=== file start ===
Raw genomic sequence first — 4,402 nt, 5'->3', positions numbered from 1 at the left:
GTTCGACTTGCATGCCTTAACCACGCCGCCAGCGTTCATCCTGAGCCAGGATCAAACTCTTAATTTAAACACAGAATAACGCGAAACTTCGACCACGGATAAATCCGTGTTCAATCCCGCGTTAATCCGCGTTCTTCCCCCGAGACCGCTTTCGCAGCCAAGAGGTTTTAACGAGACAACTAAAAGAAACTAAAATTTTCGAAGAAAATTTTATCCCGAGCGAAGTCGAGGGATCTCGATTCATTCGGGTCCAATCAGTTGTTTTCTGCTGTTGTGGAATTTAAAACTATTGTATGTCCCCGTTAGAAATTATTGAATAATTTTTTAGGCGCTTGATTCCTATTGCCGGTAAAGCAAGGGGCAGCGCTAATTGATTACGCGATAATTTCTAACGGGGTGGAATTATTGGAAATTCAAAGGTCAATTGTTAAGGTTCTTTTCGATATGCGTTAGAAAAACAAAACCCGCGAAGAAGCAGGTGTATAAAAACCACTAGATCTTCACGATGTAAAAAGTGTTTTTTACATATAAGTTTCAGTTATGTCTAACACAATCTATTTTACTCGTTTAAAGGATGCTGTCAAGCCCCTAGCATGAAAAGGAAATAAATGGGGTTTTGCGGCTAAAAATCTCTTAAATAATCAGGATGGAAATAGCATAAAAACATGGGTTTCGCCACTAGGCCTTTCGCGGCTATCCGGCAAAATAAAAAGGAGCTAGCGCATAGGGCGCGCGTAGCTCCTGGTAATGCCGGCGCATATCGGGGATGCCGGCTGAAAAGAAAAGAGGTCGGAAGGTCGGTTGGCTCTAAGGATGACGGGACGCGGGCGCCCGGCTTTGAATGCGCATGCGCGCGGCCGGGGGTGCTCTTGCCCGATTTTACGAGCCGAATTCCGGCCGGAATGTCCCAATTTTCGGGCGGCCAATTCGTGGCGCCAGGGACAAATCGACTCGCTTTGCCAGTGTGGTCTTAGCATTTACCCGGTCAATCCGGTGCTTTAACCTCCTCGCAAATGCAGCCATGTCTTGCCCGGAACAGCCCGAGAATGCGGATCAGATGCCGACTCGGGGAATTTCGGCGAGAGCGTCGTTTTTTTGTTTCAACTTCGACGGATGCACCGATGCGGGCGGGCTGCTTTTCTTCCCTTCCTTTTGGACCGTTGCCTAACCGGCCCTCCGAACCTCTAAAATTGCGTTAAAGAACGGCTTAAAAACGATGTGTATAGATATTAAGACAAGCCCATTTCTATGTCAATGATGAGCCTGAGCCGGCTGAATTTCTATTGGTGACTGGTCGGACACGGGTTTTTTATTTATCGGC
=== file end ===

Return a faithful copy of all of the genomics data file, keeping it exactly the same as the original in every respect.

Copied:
Raw genomic sequence first — 4,402 nt, 5'->3', positions numbered from 1 at the left:
GTTCGACTTGCATGCCTTAACCACGCCGCCAGCGTTCATCCTGAGCCAGGATCAAACTCTTAATTTAAACACAGAATAACGCGAAACTTCGACCACGGATAAATCCGTGTTCAATCCCGCGTTAATCCGCGTTCTTCCCCCGAGACCGCTTTCGCAGCCAAGAGGTTTTAACGAGACAACTAAAAGAAACTAAAATTTTCGAAGAAAATTTTATCCCGAGCGAAGTCGAGGGATCTCGATTCATTCGGGTCCAATCAGTTGTTTTCTGCTGTTGTGGAATTTAAAACTATTGTATGTCCCCGTTAGAAATTATTGAATAATTTTTTAGGCGCTTGATTCCTATTGCCGGTAAAGCAAGGGGCAGCGCTAATTGATTACGCGATAATTTCTAACGGGGTGGAATTATTGGAAATTCAAAGGTCAATTGTTAAGGTTCTTTTCGATATGCGTTAGAAAAACAAAACCCGCGAAGAAGCAGGTGTATAAAAACCACTAGATCTTCACGATGTAAAAAGTGTTTTTTACATATAAGTTTCAGTTATGTCTAACACAATCTATTTTACTCGTTTAAAGGATGCTGTCAAGCCCCTAGCATGAAAAGGAAATAAATGGGGTTTTGCGGCTAAAAATCTCTTAAATAATCAGGATGGAAATAGCATAAAAACATGGGTTTCGCCACTAGGCCTTTCGCGGCTATCCGGCAAAATAAAAAGGAGCTAGCGCATAGGGCGCGCGTAGCTCCTGGTAATGCCGGCGCATATCGGGGATGCCGGCTGAAAAGAAAAGAGGTCGGAAGGTCGGTTGGCTCTAAGGATGACGGGACGCGGGCGCCCGGCTTTGAATGCGCATGCGCGCGGCCGGGGGTGCTCTTGCCCGATTTTACGAGCCGAATTCCGGCCGGAATGTCCCAATTTTCGGGCGGCCAATTCGTGGCGCCAGGGACAAATCGACTCGCTTTGCCAGTGTGGTCTTAGCATTTACCCGGTCAATCCGGTGCTTTAACCTCCTCGCAAATGCAGCCATGTCTTGCCCGGAACAGCCCGAGAATGCGGATCAGATGCCGACTCGGGGAATTTCGGCGAGAGCGTCGTTTTTTTGTTTCAACTTCGACGGATGCACCGATGCGGGCGGGCTGCTTTTCTTCCCTTCCTTTTGGACCGTTGCCTAACCGGCCCTCCGAACCTCTAAAATTGCGTTAAAGAACGGCTTAAAAACGATGTGTATAGATATTAAGACAAGCCCATTTCTATGTCAATGATGAGCCTGAGCCGGCTGAATTTCTATTGGTGACTGGTCGGACACGGGTTTTTTATTTATCGGC